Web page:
"Why You're Not Seeing Video Of Cory Lidle Playing Baseball" This story is about CBS news and others faced with the question of whether it is a fair use to show images of Cory Lidle (a baseball player who recently died in an airplane crash) without "without the express written consent of Major League Baseball. " A nice example of news (and big news) media unsure...
Fair Use and Free Speech explains the Documentary Filmmaker's Statement of Best Practices in Fair Use. It shows when and how it is legal to use copyrighted material within a documentary film. It’s a powerful tool for media criticism and freedom of _expression. For more information visit centerforsocialmedia.org.
Here is another - a bit longer, but explains the "Best Practices" from the Center for Social Media.
I'm just at the end of teaching fair use in my IP survey. I'm gathering some video, and thought I would post this one. It is interesting that images of civil rights are transposed into a copyright context. Very interesting...and powerful.
Jessica Litman is coming to Seattle University School of Law this week, and speaking about "Personal Use" in copyright. The paper is amazing. (It's available at Jessica's website at http://www-personal.umich.edu/~jdlitman/)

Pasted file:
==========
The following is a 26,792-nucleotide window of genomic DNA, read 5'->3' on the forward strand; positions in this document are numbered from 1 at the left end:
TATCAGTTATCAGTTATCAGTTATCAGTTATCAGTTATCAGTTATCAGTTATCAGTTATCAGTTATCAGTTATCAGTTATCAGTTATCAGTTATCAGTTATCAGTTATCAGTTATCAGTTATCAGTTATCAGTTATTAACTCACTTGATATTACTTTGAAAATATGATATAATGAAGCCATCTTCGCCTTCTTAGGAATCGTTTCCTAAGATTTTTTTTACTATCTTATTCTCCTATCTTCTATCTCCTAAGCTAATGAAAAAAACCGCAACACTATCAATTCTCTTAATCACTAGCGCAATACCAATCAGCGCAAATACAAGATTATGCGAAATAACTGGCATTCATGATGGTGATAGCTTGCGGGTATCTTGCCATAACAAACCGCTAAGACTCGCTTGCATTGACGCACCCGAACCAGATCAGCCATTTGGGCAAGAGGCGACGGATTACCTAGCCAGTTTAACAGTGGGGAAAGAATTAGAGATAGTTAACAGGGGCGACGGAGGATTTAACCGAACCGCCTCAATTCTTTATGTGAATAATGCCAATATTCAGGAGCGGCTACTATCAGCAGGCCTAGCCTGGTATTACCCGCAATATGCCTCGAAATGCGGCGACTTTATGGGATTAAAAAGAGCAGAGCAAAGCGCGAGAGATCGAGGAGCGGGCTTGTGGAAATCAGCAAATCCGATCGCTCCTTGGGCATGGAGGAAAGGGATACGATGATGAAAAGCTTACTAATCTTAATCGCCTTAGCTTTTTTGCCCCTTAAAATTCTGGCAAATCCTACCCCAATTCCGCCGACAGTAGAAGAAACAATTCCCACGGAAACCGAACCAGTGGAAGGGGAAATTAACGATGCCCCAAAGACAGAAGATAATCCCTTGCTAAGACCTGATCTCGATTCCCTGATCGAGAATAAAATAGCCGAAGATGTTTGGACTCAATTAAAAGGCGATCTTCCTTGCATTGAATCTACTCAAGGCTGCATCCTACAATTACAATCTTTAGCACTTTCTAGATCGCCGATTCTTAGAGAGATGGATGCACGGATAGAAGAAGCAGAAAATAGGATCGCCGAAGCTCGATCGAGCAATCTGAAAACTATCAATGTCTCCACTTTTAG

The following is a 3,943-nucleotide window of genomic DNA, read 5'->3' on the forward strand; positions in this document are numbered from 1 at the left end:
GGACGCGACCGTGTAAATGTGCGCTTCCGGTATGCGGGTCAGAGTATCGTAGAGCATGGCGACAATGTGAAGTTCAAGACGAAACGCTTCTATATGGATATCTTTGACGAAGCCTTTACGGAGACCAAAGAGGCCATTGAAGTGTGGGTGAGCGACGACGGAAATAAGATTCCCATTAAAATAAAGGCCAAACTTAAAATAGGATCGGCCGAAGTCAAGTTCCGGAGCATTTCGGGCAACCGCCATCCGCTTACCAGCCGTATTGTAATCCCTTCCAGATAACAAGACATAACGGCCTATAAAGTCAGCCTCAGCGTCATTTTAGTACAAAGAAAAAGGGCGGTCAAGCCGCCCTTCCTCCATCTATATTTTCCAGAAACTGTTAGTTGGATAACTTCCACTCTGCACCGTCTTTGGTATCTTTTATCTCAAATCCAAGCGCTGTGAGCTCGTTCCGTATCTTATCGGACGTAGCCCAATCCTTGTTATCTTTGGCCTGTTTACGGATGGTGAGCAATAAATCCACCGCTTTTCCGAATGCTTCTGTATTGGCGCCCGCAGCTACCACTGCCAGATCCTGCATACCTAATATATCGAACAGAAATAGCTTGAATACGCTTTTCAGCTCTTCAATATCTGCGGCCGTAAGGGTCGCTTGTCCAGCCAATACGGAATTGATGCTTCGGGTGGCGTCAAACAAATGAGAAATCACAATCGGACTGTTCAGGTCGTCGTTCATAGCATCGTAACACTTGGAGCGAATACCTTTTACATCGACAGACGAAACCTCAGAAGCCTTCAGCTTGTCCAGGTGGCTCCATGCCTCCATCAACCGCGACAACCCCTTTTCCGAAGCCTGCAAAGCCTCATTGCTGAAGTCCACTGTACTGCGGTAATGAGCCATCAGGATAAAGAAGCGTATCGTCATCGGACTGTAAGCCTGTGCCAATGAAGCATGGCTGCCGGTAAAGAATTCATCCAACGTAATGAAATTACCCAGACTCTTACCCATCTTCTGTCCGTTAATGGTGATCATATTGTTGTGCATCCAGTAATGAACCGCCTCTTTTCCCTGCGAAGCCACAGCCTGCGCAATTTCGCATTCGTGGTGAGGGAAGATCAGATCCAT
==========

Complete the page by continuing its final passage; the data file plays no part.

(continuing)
She really uses personal examples really well in the paper, and got me to thinking about autobiography and legal writing. I very much subscribe to the idea that autobiographical examples (whether fictional or not) are a great tool for connecting the material to the student/reader/audience. But doing it successfully is not always easy. Litman's writing does this with such grace. And I've been thinking why is this -- her language is straightforward, her examples are not complicated...but that is not it -- I think they are examples we can identify with--is that the real goal - if so, then autobiographical examples must be targeted to the audience. I have always thought of them as trying to explain something the audience may not necesssarily connect, and therefore might need a bridge. Litman's muse is examples of things we all do -- getting dressed (not her example, but mine), which further enlightens the relevant law (or problems with the law).
Just a few thoughts on writing and struggles to connect in a meaningful and memorable way.
Just a quick update, and will soon blog for real....
My non-resident fellowship at the Center for Internet and Society at Stanford Law School was renewed for a third year, which is very nice. I think I will focus this year on Second Life as a lab for teaching Property in the 1L setting. I'm still trying to work out the details, but my thoughts are to bring my 1L course into Second Life and explore questions property in viritual space. Is there adverse possession in virtual property? What about trover? Are there open spaces? Easements? Again, still in the planning stages, but I think it might be a way to review modern concepts of property, kind of Locke's concept of "America"...
And at some point, I'm going to be appearing on David Levine's radio show, so that should be fun.
The WIPIP 2006 conference in Pittsburgh was great. Very nice people, and extremely useful comments...
And I'm excited to be participating in Peter Yu's "What If" conference at Michigan State in the Spring, which asks what would have happened "if" things (whatever that may be) had been different. I'm not sure if we are supposed to keep our "what ifs" secret (he wouldn't let us know what the other "what ifs" are yet). So, I will wait to post my "what if".